2. Sell what you can
We already know from the survey mentioned earlier that most people are downsizing their home to save money. So, the process of listing items for sale and receiving money in exchange for taking steps towards downsizing, can be extremely rewarding. Selling items is one of the top downsizing tips, as it can encourage you to keep moving forward.
Just be careful not to get too sales happy too quickly and end up regretting something you sold. Begin by selling items that you have duplicates of, items that don’t hold any sentimental value, and items that can be easily replaced.
3. Digitalize what you can
We’ve come a long way in technology and the great thing about it is you can keep copies of children’s drawings, letters, and family photographs digitally, rather than in a physical box that you probably hardly ever look at.
One of the best downsizing home ideas today is to photograph and back up your precious memories and important documents on a Cloud or flash drive, and you’ll have access to everything without having loads of unnecessary physical papers.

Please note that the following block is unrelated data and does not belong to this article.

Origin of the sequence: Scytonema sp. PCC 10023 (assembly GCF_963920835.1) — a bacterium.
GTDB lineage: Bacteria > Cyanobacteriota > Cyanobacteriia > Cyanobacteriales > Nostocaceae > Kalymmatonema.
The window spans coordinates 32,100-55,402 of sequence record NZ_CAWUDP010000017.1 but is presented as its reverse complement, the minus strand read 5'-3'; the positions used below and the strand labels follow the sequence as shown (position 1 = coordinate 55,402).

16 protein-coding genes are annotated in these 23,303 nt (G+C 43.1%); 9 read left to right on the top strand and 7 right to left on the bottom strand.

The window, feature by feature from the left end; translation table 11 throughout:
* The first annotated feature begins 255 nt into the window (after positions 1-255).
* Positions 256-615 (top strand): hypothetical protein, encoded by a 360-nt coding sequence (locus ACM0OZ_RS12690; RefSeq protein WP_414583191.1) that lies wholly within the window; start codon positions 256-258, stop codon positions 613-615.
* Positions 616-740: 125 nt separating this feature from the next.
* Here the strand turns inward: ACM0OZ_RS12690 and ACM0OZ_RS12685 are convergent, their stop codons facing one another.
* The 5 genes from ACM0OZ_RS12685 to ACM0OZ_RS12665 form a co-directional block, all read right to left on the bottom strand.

4. Set some accumulation limits
Downsizing isn’t just for now, it’s a lifestyle that you’ll have to embrace moving forward—once you move into your smaller home, there simply won’t be the storage capacity you have previously been used to, which will limit how much you can buy and collect.
To avoid clutter and paying for storage, start practising conscious purchasing. A great downsizing home tip is anytime you want to buy something ask yourself these four questions:
- Is it truly needed?
- Will I really get use out of it?
- Do I have something similar already?
- Is it suitable and realistic for my new lifestyle?
Accumulation limits can be a hard thing to set, but in the end it can result in a much happier, clutter-free life.
5. Downsize your furniture
The pros recommend starting with the big things and leaving the small, sentimental decisions until the end.
One of the expert tips to downsizing to a smaller house is, if you already know how much space you’ll have in your new home, then go room by room and consider which large furniture items will fit, and which ones will no longer work in your new space.
If, however, you’re preparing to downsize ahead of purchasing or renting a new home, then it’s helpful to take a practical and a sentimental approach to deciding what furniture to take with you, and what furniture to get rid of. Start by thinking about what you use most often, what’s most comfortable, and what you simply can’t see yourself parting with. Then focus on what didn’t make that priority list and ask yourself if those items are important enough to keep.